Abdul Ezedi and the twilight of the virtue-signallers

The case of the acid-attacking, sex-offending asylum seeker reveals the perils of phoney compassion.

Tom Slater

Tom Slater

Topics Politics UK

Want to read spiked ad-free? Become a spiked supporter.

The case of Abdul Ezedi just keeps getting worse and worse. In January, he went on the run after attacking a mother and her two young children with a corrosive substance in south London, inflicting life-changing injuries on the young family. It turned out he was an asylum seeker – as, it seems, were his victims. Then it turned out that Ezedi, an Afghan national who came to the UK illegally in 2016, had been granted asylum after two failed attempts, owing to a questionable conversion to Christianity. Then it turned out he had been granted asylum despite committing two sexual offences in the UK, one for sexual assault and another for exposure.

By the time his body had been fished out of the Thames – he apparently took his own life – Ezedi had become a symbol of the dangerous dysfunctions of our asylum system and the perils of credulous, ostentatious ‘compassion’. We had offered safe haven to a violent criminal, endangering the lives not only of UK-born citizens, but also those coming here to seek a better life. (His victims were reportedly staying in a refugee hotel when they were attacked.)

Now, Sky News has learned more of the details surrounding his ‘conversion’ to Christianity, which led a judge in Newcastle to grant him leave to remain in November 2020. The testimony of Reverend Roy Merrin, a local retired baptist minister, apparently clinched it. He vouched for the sincerity of Ezedi’s conversion. Images were provided of Ezedi’s baptism and him leafleting for the church. Merrin told the court he had previously supported four other asylum seekers at tribunals, all of whom were successful.

Most disturbing is a contract, nestled among the court documents, drawn up by Baptists Together, the organisation Ezedi’s former church belongs to. ‘This agreement is being put in place because of a conviction of sexual assault and exposure’, it reads. It placed conditions on Ezedi’s church attendance, showing he had agreed to ‘not enter the church without [his] male supporter being present’ and ‘will only come to church for Sunday service’. So, despite, it seems, full knowledge of Ezedi’s crimes and his failed asylum attempts, Merrin spoke up for his good Christian character, and a judge allowed him to stay. (As it turned out, not only did Ezedi remain a danger to women, he continued to live as a Muslim. He was spotted buying halal meat not long before his attack.)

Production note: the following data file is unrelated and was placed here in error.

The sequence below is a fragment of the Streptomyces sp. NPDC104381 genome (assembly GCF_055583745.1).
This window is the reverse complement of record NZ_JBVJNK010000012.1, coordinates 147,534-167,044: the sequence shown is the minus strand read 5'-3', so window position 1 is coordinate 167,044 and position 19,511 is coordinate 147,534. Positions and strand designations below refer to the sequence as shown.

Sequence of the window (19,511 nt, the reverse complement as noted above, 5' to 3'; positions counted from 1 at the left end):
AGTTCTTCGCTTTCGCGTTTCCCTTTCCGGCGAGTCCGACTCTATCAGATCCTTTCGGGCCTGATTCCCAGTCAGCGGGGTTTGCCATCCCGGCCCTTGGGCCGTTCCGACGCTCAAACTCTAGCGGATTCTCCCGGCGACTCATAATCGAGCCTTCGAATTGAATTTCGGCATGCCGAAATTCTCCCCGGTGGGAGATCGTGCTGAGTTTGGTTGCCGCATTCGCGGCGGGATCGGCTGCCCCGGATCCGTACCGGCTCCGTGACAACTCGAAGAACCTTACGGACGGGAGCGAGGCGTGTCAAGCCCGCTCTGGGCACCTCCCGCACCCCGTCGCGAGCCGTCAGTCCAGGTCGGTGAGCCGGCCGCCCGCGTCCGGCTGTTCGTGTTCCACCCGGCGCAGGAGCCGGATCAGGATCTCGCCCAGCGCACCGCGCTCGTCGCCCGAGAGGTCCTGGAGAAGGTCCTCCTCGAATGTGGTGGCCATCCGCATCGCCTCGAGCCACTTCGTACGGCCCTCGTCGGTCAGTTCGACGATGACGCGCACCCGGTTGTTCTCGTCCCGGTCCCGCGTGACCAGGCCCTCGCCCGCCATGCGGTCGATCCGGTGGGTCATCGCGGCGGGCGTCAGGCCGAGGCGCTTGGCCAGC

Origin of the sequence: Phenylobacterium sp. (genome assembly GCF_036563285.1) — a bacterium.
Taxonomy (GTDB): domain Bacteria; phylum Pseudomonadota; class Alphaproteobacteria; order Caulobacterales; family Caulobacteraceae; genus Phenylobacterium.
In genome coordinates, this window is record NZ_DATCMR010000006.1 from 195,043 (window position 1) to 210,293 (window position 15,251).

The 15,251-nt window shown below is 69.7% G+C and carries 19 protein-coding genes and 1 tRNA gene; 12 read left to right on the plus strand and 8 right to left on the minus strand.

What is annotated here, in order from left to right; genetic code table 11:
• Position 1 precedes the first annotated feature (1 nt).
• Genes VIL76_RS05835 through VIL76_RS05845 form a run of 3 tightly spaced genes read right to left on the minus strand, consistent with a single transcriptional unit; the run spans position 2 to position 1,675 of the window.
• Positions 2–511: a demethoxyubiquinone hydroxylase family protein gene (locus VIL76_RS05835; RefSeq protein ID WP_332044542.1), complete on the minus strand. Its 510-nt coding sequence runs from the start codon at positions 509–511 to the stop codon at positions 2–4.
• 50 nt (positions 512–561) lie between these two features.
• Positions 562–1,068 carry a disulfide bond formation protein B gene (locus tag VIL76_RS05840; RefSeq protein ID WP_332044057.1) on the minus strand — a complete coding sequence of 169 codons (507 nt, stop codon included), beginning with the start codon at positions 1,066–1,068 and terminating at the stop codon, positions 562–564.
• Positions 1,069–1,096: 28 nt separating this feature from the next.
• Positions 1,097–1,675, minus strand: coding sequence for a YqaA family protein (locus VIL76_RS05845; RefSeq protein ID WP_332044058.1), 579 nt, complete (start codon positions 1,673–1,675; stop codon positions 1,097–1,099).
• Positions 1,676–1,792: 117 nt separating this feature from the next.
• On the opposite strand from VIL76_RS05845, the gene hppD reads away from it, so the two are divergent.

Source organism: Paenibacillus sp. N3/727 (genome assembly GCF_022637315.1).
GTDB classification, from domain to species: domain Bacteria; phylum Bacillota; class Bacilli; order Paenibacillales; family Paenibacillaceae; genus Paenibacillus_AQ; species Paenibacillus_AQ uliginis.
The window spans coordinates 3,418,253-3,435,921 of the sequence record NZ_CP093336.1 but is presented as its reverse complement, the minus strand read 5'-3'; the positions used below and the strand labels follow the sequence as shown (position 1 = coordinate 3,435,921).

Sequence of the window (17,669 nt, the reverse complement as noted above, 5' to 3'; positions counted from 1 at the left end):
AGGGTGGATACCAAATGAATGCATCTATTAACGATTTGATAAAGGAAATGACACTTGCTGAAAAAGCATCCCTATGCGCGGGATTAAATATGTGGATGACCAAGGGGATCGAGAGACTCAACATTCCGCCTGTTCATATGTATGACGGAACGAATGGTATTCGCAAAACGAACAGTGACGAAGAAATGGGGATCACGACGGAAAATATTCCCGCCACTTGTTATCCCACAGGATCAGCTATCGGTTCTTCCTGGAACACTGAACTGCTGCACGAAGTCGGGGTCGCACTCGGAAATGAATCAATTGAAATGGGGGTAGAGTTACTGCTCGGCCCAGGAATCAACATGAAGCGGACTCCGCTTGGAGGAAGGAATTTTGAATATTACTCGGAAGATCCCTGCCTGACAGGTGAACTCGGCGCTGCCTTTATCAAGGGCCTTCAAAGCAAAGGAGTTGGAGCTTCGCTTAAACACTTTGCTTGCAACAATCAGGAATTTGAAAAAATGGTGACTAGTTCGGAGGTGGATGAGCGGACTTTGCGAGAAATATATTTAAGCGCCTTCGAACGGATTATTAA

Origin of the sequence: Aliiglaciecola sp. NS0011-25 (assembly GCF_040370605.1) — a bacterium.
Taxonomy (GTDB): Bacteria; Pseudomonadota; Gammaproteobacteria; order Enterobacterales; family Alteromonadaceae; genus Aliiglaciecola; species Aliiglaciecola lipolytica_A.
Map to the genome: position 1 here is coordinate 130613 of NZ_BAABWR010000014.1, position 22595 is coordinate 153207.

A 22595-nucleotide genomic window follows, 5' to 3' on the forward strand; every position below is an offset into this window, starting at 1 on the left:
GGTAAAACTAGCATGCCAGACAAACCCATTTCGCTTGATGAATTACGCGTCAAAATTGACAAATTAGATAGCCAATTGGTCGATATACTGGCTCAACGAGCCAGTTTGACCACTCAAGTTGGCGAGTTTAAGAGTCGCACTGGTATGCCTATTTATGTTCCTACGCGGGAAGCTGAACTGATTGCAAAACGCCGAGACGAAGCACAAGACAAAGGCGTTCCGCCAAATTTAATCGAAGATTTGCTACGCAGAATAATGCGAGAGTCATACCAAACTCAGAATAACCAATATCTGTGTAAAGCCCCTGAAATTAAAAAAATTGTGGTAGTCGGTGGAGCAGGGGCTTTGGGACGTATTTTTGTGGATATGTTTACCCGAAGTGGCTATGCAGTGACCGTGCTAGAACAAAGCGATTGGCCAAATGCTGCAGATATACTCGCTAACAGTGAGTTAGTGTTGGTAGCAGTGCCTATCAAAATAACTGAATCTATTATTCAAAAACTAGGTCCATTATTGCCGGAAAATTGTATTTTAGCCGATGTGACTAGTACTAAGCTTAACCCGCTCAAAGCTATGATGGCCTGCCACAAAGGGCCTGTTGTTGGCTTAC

Far be it from me to judge a reverend for believing he’d saved a soul, for believing in forgiveness and the capacity of even the most terrible people to turn their lives around. But why Ezedi’s asylum appeal, a matter of law and order and public safety, should hinge on his judgement – or that of any man of the cloth for that matter – is beyond me. Of course, he’s not the only one. Nor is it just the baptists who are at it. A former Anglican priest has described a ‘conveyor belt and veritable industry of asylum baptisms’ in the Church of England. In the wake of Ezedi’s crimes, some CofE guidance was uncovered, explaining how clergymen can ‘mount a personal campaign’ on behalf of failed asylum seekers. The document even took a swipe at the supposedly ‘anti-immigration rhetoric of a number of media outlets… particularly evident in the run-up to the EU referendum’.